Charles Darwin (1809-1882) published On the Origin of Species in 1859. It made public his theory of evolution, which was at once controversial and hugely influential. Between formulating the theory and publishing his findings Darwin worked on barnacles, and completed an entire classification of the species; this work involved large amounts of microscopy, and was related to his theory of evolution.
Charles Darwin was given his first microscope anonymously when he was an undergraduate at Christ's College, Cambridge. The donor later turned out to be a friend, John Maurice Herbert, and the gift was a good one: Darwin was enthralled by the possibilities that it offered.
One of the most important aspects of Darwin's intellectual development was the famous Beagle voyage, a circumnavigation of the globe. On December 27th 1831 he set out on board the Beagle. The voyage allowed Darwin to pursue his interests in geology, botany, anthropology, and biology. He took a small low-power microscope on the voyage (Image 1), and made many observations.
In 1846 Darwin started to sort through the some of the left over samples that he had collected on the voyage. Amongst these samples were some unusual barnacles, and, like many of his contemporary natural historians, he decided to work on the classification of a whole species. Darwin had become interested in invertebrates whilst at Edinburgh in the 1820s. He had already largely formulated his evolutionary theory before he set to work on the barnacles, and his theory informed his understanding of the species. However, the relationship between theory and experiment was complex. Darwin's study of barnacles was not only informed by his theory, but also helped to verify it. The barnacles demonstrated some of the traits Darwin had predicted: the loss of useless organs, and the transformation in function of organs which are structurally similar.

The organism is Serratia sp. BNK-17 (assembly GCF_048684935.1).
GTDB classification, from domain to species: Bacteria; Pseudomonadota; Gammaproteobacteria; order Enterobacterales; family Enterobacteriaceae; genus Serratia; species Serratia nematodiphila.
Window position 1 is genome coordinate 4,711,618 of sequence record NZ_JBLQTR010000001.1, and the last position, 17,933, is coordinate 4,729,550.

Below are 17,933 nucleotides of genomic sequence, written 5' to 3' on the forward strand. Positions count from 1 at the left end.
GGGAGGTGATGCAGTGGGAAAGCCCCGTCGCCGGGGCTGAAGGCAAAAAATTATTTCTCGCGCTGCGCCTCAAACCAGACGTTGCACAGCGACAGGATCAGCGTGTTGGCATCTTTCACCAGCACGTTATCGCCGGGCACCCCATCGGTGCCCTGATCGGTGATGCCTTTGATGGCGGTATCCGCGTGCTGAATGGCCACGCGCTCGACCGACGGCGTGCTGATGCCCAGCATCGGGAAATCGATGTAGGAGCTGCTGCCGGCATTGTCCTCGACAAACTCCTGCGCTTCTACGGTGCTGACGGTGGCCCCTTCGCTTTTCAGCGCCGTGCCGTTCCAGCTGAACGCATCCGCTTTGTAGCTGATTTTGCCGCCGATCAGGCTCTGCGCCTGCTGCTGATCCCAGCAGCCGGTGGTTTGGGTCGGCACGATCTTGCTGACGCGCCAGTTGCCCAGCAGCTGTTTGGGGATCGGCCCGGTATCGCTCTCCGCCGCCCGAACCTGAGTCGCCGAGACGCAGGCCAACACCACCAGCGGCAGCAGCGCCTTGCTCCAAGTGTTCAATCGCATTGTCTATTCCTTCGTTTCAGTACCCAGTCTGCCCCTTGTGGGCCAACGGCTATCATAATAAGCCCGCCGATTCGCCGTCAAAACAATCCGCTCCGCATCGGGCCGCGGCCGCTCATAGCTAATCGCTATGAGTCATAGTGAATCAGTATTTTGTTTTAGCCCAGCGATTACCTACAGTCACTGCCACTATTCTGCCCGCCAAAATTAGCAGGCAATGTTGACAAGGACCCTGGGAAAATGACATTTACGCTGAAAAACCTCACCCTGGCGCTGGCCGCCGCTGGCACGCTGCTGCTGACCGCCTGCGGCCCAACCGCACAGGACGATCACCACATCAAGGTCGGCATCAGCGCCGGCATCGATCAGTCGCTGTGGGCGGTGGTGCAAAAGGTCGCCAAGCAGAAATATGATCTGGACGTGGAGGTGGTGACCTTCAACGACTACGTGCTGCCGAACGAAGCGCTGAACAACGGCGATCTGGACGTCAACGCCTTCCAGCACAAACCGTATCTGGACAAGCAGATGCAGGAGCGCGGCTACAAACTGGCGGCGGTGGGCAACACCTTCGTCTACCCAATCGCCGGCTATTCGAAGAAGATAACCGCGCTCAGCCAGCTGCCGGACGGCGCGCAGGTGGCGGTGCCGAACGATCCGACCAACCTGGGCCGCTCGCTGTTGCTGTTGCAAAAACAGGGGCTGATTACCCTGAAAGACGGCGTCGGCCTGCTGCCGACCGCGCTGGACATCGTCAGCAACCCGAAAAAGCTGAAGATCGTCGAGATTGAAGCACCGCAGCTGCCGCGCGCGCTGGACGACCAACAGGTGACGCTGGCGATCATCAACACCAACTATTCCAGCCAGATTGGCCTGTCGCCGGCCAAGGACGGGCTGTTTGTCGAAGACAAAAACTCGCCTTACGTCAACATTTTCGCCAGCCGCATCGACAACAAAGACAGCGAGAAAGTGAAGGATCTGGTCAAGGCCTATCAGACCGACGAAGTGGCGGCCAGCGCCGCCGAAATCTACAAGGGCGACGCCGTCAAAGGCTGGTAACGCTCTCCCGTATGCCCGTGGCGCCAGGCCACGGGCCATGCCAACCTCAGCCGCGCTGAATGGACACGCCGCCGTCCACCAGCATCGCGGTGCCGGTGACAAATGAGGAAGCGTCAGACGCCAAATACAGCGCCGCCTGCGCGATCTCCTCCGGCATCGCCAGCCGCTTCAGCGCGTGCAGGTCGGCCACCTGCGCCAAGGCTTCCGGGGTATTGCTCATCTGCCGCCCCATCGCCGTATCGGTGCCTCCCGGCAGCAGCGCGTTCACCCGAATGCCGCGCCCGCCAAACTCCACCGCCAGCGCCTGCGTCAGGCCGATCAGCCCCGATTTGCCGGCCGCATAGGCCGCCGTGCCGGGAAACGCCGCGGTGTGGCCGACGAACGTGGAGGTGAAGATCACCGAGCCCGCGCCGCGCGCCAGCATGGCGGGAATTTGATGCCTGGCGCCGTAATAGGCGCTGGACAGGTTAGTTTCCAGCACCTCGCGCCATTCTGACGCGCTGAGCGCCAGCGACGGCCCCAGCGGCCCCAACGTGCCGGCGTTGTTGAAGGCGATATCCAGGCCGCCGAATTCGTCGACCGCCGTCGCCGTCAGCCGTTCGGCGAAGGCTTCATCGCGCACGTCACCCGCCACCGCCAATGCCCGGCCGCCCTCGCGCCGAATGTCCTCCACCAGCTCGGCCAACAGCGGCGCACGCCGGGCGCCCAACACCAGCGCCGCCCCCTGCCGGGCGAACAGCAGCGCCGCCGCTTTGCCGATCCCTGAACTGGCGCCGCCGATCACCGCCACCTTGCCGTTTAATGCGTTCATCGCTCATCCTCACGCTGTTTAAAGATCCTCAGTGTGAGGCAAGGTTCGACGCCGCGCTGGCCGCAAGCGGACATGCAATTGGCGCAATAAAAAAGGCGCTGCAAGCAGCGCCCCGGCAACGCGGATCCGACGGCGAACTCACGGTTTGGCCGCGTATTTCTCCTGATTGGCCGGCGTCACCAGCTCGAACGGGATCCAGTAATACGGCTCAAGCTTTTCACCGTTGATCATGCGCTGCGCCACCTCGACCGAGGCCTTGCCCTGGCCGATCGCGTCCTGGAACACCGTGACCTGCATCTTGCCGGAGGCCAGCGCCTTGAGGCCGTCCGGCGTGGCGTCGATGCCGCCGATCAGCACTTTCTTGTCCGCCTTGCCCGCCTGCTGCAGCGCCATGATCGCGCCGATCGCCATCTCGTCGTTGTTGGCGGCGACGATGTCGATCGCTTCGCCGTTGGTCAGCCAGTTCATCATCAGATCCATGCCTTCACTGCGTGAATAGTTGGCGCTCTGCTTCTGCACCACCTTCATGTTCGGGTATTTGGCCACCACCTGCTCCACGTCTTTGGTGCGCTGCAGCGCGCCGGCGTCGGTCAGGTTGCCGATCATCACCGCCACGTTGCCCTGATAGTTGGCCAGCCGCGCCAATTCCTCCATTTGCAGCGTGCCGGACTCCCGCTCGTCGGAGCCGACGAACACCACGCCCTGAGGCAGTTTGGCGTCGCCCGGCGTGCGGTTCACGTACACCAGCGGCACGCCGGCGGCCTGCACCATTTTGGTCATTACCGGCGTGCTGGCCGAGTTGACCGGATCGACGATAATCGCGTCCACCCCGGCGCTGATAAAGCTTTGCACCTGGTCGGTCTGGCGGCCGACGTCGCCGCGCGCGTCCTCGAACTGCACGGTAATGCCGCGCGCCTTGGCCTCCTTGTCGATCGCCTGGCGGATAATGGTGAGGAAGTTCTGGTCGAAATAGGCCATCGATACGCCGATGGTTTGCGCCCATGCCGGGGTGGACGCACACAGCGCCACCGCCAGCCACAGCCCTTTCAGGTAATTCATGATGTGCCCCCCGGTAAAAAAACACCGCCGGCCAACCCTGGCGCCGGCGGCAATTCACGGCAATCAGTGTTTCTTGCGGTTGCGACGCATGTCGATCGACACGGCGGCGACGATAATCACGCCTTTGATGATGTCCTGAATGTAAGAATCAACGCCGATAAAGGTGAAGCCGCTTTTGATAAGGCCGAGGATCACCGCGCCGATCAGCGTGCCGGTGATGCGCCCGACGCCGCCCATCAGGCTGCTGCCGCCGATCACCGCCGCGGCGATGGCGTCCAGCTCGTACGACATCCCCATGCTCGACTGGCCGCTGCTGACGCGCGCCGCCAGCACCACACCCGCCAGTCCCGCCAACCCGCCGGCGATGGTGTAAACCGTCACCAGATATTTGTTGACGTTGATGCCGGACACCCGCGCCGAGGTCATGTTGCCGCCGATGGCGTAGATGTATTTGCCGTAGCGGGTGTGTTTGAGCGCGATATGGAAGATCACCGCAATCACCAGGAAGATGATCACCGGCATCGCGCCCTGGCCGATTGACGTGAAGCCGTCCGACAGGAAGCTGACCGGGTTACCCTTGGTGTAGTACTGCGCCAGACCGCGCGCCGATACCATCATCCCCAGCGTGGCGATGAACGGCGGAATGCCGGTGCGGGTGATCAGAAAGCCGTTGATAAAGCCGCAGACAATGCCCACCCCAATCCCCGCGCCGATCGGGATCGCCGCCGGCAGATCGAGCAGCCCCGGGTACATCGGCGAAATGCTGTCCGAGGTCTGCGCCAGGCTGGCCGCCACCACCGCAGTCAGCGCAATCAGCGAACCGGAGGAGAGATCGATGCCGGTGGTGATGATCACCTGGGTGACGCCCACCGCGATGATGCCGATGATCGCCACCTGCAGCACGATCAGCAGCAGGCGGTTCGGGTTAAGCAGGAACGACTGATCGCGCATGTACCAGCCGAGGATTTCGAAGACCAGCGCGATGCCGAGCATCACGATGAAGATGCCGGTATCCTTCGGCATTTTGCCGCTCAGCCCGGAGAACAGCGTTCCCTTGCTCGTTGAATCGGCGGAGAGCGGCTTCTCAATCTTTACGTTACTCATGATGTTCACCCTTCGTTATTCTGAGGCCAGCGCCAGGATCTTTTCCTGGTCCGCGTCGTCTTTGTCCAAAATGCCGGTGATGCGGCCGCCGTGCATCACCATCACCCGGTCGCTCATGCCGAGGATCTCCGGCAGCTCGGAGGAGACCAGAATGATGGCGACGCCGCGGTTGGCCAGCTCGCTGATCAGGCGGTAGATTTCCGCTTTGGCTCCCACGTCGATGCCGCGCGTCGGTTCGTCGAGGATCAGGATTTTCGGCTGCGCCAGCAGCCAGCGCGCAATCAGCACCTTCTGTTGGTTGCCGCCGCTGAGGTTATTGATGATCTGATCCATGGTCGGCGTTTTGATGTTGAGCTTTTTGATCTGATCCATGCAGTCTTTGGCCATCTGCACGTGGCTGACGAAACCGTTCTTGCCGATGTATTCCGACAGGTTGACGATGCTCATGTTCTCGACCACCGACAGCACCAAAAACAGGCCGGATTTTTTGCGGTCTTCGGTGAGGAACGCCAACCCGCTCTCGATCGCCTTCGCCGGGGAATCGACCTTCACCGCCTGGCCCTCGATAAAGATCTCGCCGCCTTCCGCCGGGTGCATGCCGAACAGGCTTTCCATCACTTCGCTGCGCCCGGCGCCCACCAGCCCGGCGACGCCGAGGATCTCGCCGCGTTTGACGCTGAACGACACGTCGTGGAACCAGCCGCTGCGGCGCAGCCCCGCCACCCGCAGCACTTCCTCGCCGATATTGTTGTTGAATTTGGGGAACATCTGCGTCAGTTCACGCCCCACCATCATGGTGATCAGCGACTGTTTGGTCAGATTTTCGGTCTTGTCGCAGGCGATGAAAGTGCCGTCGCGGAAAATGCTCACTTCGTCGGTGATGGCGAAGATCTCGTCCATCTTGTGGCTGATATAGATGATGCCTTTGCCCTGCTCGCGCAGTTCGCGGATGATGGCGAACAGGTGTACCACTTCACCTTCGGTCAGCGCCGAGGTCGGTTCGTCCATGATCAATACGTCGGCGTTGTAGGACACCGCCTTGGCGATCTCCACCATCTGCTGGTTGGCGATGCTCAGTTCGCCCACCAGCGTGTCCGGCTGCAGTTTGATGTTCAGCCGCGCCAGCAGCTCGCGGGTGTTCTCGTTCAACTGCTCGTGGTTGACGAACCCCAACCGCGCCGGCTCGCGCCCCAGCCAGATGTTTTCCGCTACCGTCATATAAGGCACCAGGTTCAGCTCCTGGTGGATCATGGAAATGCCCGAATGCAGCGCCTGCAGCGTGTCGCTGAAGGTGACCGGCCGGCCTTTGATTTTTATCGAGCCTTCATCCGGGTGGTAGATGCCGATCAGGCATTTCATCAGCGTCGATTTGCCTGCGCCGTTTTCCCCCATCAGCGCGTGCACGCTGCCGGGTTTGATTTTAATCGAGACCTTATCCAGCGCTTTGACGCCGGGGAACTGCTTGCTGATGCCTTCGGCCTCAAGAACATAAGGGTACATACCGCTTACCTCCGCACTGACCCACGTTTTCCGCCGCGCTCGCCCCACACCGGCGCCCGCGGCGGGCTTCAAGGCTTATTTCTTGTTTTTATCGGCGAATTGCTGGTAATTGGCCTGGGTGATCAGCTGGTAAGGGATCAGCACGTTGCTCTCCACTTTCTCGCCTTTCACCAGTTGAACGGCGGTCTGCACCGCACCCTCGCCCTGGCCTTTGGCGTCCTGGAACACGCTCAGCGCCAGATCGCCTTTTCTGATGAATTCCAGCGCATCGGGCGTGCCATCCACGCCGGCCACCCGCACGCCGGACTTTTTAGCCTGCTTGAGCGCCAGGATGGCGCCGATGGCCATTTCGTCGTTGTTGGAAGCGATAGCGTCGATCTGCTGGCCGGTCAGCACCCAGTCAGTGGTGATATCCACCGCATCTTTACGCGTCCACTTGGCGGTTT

Many of the anatomical variations that divide the sub-species of cirripedia can only be observed under a high power microscope, and so, with the advice of his microscopist friends in mind, Darwin decided to buy a large compound microscope. He bought the microscope, which is now in the collections of the Whipple Museum, for £34 in 1847 (Image 2). In a letter of May 10th 1848 he wrote:
"I have purchased a 1/8" object glass, & it is grand. - I have been getting on well with my beloved cirripedia, & get more skilfull in dissection."
The 1/8" object glass was an impressive lens, even by modern standards. It allowed Darwin to achieve a maximum magnification of over 1300 times. The resolution and image quality at this magnification would have been poor, however, and from the measurements he made it can be estimated that Darwin carried out most of his high-power work at magnifications up to about 850 times.
Darwin had strict ideas about the use of the microscope. He thought that using high powers without using low powers was "injurous to natural philosophy". Whilst this does not necessarily mean that he lacked faith in higher power microscopes, it does show that he was aware of the mistakes that could be made by examining objects without the visual frame of reference provided by low powers.
This shows Darwin to be a skilled and sophisticated microscopist. In combination with his renowned talent for slide preparation, Darwin can be understood as a more practical man of science, using instruments and undertaking important experiments. He owned and used microscopes and was fascinated by both their working and what they revealed of the natural world.
Boris Jardine, 'Charles Darwin's microscopes', Explore Whipple Collections, Whipple Museum of the History of Science, University of Cambridge, 2009 [http://www.hps.cam.ac.uk/whipple/explore/microscopes/darwinsmicroscopes/, accessed 22 September 2014]